The best product launches are like the cream cheese frosting on a decadent chocolate cake!
You’ve just built some cool new A.I. enabled product or feature set and everyone’s totally energized over the upcoming announcement and marketing launch activities.
The new product is going to boost your differentiation in the competitive space. Existing customers have greater confidence you’re keeping pace with or staying ahead of the technology curve in ways that benefit them. You’ve got customer references with success metrics to make your value story real. All good, right?
Product Launches and the Most Common Mistake
Here’s the most common mistake technology companies make, and it’ll take every bit of wind out of your launch sails.
Technology companies are infamous for launching “the product” instead of launching the value story around the product.
Here are a three examples of recent press release headlines for new products/features. Play the role of prospective customer and see if any of these headlines give you a reason to read the body of the press release.
- [company name] expands its AI coach language to 96, the most in the industry.
- [company name] introduces fully integrated video that expands the power of the [company name] technology platform.
- [company name1] and [company name2] partner to empower manufacturing supply chains with automation.
None of these headlines answer the “why do buyers care” question. With that as the backdrop, there’s a good chance all of your launch content and messaging follows the theme of the headline in the press release.
In other words, it’s entirely possible your marketing launch isn’t telling your target customers why they should care about something that in all liklihood, has value to them. Lackluster sales and/or poor adoption shouldn’t come as a surprise.
Since this entire series of articles is about the ripple effect of product management, there’s a good chance the content for your product positioning (post 7 of 10), sales enablement tools (post 8 of 10) and marketing launch activities was created in a silo in product management long before the product or feature set was ever built (posts 4-6).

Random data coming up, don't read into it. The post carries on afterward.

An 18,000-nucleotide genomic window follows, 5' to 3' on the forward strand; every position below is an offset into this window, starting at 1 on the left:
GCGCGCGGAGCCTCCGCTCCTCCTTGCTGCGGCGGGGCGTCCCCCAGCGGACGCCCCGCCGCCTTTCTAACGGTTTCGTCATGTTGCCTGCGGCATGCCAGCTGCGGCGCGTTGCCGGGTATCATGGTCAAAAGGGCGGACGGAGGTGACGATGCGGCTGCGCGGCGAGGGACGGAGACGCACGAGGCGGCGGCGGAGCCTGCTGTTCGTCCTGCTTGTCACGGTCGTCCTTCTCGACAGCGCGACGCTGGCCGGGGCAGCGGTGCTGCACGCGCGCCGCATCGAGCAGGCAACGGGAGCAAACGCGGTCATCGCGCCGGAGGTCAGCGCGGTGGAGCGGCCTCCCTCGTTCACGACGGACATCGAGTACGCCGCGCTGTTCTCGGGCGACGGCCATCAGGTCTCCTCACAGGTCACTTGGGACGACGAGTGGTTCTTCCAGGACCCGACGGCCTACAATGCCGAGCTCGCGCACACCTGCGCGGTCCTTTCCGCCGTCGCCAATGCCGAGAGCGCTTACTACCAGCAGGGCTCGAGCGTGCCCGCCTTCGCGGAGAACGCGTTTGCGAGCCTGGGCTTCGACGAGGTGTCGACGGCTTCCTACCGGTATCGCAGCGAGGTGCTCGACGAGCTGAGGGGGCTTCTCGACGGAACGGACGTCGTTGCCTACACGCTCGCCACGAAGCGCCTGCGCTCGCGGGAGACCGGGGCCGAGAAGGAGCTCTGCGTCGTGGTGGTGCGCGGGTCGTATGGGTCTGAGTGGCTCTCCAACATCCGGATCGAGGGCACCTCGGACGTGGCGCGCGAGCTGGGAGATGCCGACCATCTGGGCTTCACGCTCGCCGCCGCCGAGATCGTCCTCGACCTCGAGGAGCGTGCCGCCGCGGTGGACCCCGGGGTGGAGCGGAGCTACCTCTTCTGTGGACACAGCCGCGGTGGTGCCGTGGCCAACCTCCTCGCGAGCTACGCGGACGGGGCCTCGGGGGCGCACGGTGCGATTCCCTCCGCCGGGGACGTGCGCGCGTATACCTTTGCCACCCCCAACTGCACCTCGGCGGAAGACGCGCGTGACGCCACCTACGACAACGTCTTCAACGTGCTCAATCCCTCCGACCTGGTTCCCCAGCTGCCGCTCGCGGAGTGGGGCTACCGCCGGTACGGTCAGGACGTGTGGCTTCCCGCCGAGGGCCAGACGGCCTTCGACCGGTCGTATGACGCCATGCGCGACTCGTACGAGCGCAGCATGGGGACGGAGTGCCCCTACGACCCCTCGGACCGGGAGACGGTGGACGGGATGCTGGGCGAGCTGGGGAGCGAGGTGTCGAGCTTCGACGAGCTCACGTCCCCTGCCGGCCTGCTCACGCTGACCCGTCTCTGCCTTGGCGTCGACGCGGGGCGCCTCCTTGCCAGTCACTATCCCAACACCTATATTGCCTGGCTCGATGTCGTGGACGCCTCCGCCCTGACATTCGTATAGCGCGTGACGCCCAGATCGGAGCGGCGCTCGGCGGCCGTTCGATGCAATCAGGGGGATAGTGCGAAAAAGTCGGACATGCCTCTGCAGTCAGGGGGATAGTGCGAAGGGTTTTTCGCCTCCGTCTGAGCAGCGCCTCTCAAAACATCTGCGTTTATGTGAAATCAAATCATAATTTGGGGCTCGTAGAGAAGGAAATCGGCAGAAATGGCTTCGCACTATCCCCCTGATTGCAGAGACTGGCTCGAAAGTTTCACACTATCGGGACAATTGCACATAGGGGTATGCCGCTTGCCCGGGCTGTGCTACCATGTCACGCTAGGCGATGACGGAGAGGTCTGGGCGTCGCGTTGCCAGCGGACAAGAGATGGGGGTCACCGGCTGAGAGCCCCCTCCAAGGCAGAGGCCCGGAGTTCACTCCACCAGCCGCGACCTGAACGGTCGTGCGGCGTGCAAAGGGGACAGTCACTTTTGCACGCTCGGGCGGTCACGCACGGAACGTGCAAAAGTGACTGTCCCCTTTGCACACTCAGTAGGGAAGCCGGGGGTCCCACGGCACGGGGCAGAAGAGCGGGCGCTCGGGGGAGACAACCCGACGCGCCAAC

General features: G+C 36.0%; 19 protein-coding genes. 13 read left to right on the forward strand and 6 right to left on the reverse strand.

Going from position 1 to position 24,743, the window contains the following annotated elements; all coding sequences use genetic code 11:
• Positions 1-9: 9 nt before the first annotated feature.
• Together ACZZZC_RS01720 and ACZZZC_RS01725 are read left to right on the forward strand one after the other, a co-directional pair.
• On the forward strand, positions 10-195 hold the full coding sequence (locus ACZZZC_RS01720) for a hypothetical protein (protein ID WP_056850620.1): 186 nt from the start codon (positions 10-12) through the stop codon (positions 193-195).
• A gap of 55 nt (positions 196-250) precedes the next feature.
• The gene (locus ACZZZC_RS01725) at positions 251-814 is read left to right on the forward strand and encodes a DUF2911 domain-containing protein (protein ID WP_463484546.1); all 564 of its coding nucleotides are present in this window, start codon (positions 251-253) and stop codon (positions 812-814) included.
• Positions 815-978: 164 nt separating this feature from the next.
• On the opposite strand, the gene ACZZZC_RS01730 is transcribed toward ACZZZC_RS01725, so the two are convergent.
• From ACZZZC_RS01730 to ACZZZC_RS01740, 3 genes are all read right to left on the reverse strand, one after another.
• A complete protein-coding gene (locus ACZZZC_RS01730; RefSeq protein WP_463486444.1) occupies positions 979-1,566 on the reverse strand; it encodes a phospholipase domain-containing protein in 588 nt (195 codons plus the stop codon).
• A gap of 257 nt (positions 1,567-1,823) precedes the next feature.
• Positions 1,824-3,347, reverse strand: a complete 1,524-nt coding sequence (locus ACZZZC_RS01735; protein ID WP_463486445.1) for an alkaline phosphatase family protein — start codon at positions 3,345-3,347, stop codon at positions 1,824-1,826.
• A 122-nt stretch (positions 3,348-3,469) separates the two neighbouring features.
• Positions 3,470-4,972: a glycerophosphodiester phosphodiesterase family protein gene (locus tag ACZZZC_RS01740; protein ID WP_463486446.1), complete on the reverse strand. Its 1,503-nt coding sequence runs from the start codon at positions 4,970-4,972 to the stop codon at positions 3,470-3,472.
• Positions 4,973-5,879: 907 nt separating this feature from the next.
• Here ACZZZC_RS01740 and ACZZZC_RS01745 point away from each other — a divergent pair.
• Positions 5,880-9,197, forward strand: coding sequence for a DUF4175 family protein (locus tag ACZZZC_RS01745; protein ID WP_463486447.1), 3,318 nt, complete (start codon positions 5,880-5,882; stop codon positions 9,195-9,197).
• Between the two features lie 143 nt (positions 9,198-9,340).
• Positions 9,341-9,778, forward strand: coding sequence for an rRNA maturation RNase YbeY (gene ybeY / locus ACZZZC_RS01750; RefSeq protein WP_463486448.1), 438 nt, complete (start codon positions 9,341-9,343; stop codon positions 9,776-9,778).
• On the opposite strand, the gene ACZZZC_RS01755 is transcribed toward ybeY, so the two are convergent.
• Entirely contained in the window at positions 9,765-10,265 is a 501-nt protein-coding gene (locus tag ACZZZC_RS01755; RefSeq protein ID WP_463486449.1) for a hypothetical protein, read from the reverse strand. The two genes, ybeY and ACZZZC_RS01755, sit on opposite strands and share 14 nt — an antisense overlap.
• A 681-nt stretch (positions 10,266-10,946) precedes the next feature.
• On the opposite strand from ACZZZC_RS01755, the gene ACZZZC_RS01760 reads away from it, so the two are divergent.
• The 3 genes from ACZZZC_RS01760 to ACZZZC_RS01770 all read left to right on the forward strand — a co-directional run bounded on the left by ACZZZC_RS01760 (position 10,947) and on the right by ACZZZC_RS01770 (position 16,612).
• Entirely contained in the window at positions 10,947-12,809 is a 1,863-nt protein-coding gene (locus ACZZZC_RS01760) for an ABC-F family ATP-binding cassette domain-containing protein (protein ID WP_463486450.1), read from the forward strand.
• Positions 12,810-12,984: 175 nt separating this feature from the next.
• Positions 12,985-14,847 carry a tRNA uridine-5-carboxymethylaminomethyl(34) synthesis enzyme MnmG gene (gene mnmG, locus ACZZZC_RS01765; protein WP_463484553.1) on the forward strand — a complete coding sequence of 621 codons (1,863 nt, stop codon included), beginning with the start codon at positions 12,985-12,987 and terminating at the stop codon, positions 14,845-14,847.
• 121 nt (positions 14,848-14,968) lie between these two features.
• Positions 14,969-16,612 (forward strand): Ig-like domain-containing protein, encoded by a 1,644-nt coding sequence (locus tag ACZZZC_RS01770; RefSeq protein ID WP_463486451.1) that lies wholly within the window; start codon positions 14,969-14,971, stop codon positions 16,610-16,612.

Huge ripple effect? For sure, but let’s not stop with the product value story. Here’s the bigger picture and the whole point of this post and the strategic focus of the entire series.
If product management starts with a customer-facing portfolio vision and a rolling 24-month portfolio strategy, it pretty much guarantees that the collective value of every significant feature set that goes into every product will have clear and strategic intent/value to the customer because you’re operating as a single unit and all products are marching to a grand plan for the portfolio.
And if it has strategic value to the customer, that means strategic value to your organization.
If you’re practicing traditional product management, your risk of building, marketing, selling, launching and delivering a collection of lower-value features goes up significantly because product managers aren’t collaborating to collectively move the needle on the customer’s top strategic priorities (no portfolio vision or strategy).
Here’s the bottom line. Your products and technologies are always the enabler or the vehicle that actually delivers the value to the customer. How you design and build products doesn’t change in a portfolio management model. The intent of that design and development changes a lot.
If you’re interested in how a portfolio management and portfolio marketing model can make your product launches more effective, contact us and see how our training programs can elevate the performance of product management, product marketing, sales, customer on-boarding and customer success teams.
Becoming More Strategic
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by John Mansour on October 19, 2023.